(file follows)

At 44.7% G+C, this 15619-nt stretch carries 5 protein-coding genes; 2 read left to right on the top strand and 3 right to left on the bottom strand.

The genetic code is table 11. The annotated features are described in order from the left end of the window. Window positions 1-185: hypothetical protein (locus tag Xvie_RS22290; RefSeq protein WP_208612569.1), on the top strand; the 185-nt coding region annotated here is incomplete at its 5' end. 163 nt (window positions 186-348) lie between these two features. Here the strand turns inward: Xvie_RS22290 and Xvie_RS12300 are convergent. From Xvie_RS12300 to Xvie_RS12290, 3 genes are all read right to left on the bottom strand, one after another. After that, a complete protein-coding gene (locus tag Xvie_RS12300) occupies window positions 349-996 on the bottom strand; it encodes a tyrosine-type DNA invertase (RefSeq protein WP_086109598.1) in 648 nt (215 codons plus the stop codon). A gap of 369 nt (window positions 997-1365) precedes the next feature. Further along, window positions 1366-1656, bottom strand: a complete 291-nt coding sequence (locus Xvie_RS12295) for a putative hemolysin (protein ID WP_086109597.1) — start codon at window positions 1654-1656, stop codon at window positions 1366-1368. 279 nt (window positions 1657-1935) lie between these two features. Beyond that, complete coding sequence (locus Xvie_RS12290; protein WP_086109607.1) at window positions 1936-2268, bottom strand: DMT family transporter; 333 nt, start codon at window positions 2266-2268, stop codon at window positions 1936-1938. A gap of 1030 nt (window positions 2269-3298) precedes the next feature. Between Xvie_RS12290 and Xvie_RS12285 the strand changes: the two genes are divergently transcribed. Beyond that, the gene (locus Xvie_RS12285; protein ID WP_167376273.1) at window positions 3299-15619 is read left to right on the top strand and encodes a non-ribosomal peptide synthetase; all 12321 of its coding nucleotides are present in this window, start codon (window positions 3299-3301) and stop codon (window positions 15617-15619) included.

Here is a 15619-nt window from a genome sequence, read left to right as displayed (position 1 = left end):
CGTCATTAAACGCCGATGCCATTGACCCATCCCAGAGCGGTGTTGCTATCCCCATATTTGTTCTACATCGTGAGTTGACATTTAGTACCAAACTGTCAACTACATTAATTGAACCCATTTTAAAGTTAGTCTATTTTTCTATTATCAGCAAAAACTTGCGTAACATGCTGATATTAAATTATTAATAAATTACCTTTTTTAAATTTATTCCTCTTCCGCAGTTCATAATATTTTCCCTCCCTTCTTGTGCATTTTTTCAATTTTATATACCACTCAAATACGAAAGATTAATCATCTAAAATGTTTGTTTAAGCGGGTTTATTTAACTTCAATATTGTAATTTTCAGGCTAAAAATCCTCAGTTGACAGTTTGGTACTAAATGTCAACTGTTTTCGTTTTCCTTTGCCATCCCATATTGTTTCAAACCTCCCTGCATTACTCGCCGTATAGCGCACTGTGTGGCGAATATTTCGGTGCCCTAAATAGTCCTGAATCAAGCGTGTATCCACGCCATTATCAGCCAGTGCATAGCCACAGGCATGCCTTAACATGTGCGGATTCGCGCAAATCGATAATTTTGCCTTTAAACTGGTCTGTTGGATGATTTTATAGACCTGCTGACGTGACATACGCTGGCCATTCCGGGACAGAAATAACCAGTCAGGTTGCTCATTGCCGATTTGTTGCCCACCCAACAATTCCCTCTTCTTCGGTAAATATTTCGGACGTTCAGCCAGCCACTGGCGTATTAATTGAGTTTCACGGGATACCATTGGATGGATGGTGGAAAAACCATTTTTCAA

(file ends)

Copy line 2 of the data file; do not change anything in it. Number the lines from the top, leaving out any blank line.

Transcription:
The genetic code is table 11. The annotated features are described in order from the left end of the window. Window positions 1-185: hypothetical protein (locus tag Xvie_RS22290; RefSeq protein WP_208612569.1), on the top strand; the 185-nt coding region annotated here is incomplete at its 5' end. 163 nt (window positions 186-348) lie between these two features. Here the strand turns inward: Xvie_RS22290 and Xvie_RS12300 are convergent. From Xvie_RS12300 to Xvie_RS12290, 3 genes are all read right to left on the bottom strand, one after another. After that, a complete protein-coding gene (locus tag Xvie_RS12300) occupies window positions 349-996 on the bottom strand; it encodes a tyrosine-type DNA invertase (RefSeq protein WP_086109598.1) in 648 nt (215 codons plus the stop codon). A gap of 369 nt (window positions 997-1365) precedes the next feature. Further along, window positions 1366-1656, bottom strand: a complete 291-nt coding sequence (locus Xvie_RS12295) for a putative hemolysin (protein ID WP_086109597.1) — start codon at window positions 1654-1656, stop codon at window positions 1366-1368. 279 nt (window positions 1657-1935) lie between these two features. Beyond that, complete coding sequence (locus Xvie_RS12290; protein WP_086109607.1) at window positions 1936-2268, bottom strand: DMT family transporter; 333 nt, start codon at window positions 2266-2268, stop codon at window positions 1936-1938. A gap of 1030 nt (window positions 2269-3298) precedes the next feature. Between Xvie_RS12290 and Xvie_RS12285 the strand changes: the two genes are divergently transcribed. Beyond that, the gene (locus Xvie_RS12285; protein ID WP_167376273.1) at window positions 3299-15619 is read left to right on the top strand and encodes a non-ribosomal peptide synthetase; all 12321 of its coding nucleotides are present in this window, start codon (window positions 3299-3301) and stop codon (window positions 15617-15619) included.